Some other scattered ideas for German:
-there's a readily available (in the US) book called something like "Twentieth Century German Poetry", with collected poems and English translations
-Walter Benjamin's Berliner Kindheit um neunzehnhundert is another possibility, but perhaps harder to find in German
-If you want the Konjunktiv II, there's Brecht's Wenn die Haifische Menschen wären (PDF)
-I feel obligated (for personal reasons) to mention the poetry and writings of Günter Eich and Else Lasker-Schüler, but they're fairly hard to find unless you've got a university library (or a book buying budget)
posted by hoyland at 9:56 AM on March 15, 2012

Best answer: A suggestion for a passage in Italian, from Calvino’s Le Cittá Invisibili:

Marco Polo descrive un ponte, pietra per pietra.
- Ma qual è la pietra che sostiene il ponte? - chiede Kublai Kan.
- Il ponte non è sostenuto da questa o da quella pietra, - risponde Marco, - ma dalla linea dell'arco che esse formano.
Kublai Kan rimase silenzioso, riflettendo. Poi soggiunse: - Perché mi parli delle pietre? È solo dell'arco che mi importa.
Polo risponde: - Senza pietre non c'è arco.
posted by misteraitch at 10:02 AM on March 15, 2012 [1 favorite]

Best answer: Wikiquote pages in various languages could be a fairly good source of shorter passages. You can find them by prefixing the Wikipedia language code to the URL, for example to find Wikiquotes in Spanish:, and browsing around for people whose quotations you want to view. (And the codes would be, in your case: es, fr, de, it and ru.)
posted by tykky at 10:09 AM on March 15, 2012

Best answer: Moving along a parallel path, I like translating the same thing in English into a number of different languages. I especially like kid's books because they're short enough for me to memorize in English, but they're so varied in mood and plot and tone. I can recite Where The Wild Things Are in French, Spanish, and Swahili. It's a useful exercise for me because it makes me think about the way the languages themselves are structured and the best way to phrase things to match the style of the original book. The act of translation really makes it stick, and now I have a useful children's book memorized for any time I need to occupy small children. "Usiku mmoja, Max amevaa nguo yake ya mbwa msitu, na alifanya ukutuku na namna moja ... na namna nyingine."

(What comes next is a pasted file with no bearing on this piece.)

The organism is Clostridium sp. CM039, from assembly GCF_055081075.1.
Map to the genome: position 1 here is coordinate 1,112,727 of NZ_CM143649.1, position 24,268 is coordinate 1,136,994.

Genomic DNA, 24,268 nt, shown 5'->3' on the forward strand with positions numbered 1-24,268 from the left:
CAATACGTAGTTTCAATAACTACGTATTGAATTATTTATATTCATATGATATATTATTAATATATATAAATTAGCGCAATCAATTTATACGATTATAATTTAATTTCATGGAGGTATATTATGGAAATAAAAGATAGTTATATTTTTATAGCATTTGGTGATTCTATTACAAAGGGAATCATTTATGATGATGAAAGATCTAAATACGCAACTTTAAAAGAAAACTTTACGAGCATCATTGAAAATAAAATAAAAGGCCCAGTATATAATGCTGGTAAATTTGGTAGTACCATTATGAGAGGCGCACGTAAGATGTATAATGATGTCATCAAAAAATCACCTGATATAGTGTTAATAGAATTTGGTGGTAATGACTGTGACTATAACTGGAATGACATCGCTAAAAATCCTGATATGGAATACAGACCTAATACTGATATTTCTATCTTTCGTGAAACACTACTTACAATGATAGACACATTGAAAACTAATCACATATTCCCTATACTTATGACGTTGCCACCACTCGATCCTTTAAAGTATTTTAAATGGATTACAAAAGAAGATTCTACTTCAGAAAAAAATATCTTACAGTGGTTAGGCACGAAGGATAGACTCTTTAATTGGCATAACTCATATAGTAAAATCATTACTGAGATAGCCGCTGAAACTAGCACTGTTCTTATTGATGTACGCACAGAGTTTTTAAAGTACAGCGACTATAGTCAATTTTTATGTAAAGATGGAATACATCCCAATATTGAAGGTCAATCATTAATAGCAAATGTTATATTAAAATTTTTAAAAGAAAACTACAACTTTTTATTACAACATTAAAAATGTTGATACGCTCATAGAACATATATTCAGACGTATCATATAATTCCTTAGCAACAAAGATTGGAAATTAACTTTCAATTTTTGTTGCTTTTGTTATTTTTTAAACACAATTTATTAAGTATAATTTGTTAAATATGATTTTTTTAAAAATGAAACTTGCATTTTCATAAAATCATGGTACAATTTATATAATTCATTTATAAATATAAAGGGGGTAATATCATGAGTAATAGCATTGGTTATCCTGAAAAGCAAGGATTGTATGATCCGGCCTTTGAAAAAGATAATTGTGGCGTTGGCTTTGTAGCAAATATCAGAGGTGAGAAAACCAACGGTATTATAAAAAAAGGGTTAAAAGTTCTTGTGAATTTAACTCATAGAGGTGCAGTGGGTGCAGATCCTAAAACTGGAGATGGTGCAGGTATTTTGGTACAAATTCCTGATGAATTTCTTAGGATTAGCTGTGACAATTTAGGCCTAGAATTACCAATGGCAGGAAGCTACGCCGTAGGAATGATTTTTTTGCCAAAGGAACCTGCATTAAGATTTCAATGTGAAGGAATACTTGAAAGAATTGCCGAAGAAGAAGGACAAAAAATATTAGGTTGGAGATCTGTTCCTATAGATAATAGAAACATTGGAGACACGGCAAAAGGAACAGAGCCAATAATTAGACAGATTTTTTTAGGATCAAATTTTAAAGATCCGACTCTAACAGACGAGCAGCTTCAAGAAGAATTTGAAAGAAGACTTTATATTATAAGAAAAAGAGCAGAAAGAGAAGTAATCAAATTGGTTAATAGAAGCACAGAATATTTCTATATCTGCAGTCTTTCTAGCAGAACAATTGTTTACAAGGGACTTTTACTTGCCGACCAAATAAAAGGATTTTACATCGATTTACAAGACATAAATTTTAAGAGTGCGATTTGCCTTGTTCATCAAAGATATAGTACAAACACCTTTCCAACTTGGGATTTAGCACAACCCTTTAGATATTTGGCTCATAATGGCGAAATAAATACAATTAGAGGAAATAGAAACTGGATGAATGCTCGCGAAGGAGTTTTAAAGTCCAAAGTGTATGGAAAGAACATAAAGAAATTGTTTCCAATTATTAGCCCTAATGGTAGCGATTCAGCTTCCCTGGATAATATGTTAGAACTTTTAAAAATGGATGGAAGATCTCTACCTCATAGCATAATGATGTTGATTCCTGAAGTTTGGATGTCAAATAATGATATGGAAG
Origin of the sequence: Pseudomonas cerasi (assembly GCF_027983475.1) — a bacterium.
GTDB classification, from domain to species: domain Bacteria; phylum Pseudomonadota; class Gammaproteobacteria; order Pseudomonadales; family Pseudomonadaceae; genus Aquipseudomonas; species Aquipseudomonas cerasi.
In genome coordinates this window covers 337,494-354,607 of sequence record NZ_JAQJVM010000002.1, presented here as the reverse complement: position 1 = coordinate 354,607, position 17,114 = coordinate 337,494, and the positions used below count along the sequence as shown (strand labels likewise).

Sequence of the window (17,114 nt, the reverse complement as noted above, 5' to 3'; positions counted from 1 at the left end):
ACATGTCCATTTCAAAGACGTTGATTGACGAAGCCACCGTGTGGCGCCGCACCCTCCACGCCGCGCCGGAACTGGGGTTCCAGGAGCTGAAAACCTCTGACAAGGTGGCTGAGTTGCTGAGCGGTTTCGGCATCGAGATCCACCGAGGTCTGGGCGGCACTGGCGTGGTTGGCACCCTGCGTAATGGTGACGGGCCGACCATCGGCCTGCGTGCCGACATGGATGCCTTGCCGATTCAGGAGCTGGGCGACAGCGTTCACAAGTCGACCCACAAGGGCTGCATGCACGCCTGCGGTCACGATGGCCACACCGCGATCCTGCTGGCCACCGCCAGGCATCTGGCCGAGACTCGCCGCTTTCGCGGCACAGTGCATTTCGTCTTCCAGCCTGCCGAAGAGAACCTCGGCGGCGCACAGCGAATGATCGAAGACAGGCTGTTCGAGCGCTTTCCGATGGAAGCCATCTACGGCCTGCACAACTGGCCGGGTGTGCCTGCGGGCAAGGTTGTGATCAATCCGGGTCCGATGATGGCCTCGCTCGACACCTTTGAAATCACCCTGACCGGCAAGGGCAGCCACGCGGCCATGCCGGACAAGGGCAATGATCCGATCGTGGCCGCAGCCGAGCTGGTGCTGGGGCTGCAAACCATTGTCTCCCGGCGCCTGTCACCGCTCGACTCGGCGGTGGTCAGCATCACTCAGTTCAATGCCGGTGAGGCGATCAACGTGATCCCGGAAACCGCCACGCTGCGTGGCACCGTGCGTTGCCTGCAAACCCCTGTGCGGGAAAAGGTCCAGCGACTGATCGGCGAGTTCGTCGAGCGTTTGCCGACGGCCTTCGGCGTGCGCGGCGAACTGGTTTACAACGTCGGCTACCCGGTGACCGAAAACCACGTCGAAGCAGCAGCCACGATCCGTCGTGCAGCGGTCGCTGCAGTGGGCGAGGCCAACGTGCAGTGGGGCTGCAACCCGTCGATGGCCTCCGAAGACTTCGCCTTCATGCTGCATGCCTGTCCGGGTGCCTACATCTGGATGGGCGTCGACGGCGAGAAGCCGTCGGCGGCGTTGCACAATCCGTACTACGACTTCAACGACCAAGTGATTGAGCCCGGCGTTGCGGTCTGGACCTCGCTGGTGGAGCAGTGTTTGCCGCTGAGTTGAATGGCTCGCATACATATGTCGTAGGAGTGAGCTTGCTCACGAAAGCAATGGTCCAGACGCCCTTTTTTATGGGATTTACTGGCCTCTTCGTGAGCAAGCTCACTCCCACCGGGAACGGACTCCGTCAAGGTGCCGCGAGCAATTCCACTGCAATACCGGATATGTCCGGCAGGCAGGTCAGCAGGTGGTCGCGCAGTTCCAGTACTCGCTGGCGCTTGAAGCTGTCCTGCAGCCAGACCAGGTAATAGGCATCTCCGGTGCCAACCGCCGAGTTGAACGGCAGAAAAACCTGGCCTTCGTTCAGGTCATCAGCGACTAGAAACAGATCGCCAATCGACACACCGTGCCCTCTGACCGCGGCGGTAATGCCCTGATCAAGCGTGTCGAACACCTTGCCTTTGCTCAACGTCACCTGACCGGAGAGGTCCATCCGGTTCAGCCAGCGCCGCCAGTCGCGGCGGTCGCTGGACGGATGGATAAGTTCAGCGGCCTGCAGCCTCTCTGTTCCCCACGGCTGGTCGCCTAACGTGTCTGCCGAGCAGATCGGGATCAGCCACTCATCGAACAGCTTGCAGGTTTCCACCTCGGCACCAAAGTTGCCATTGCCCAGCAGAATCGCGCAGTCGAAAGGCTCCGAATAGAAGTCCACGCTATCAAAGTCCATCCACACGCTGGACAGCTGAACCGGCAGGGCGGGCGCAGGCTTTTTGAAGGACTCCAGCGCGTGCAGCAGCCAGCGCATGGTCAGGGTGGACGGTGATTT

posted by ChuraChura at 11:57 AM on March 15, 2012

Best answer: Daniil Kharms wrote lots of relatively easy and fun short stories & poems. This one's great b/c she reads it for you online:

Golubaia Tetrad' No. 10 (1937)

Жил один рыжий человек, у которого не было глаз и ушей. У него не было и волос, так что рыжим его называли условно.
Говорить он не мог, так как у него не было рта. Носа тоже у него не было.
У него не было даже рук и ног. И живота у него не было, и спины у него не было, и хребта у него не было, и никаких внутренностей у него не было. Ничего не было! Так что непонятно, о ком идет речь.
Уж лучше мы о нем не будем больше говорить.
posted by Lettuce_Leaves at 2:39 PM on March 15, 2012 [1 favorite]

Best answer: Rilke wrote relatively short poems in both German and French.
posted by naturalog at 11:18 PM on March 15, 2012

Best answer: I used to know the first lines of A hundred years of solitude, by Gabriel García Márquez:
Muchos años después, frente al pelotón de fusilamiento, el coronel Aureliano Buendía había de recordar aquella tarde remota en que su padre lo llevó a conocer el hielo. Macondo era entonces una aldea de veinte casas de barro y cañabrava construidas a la orilla de un río de aguas diáfanas que se precipitaban por un lecho de piedras pulidas, blancas y enormes como huevos prehistóricos. El mundo era tan reciente, que muchas cosas carecían de nombre, y para mencionarlas había que señalarlas con el dedo.
posted by elgilito at 1:31 AM on March 16, 2012

Best answer: You'll impress native Russian speakers if you can recite a verse or two of Russian poetry - I particularly like Pushkin's "Я вас любил: любовь ещё, быть может" - it rhymes which makes it easier to remember, and the wording is sublime.
posted by scrambles at 10:23 AM on March 16, 2012 [1 favorite]

Response by poster: Outstanding suggestions, every single one.

Thank you!
posted by kristi at 3:38 PM on March 17, 2012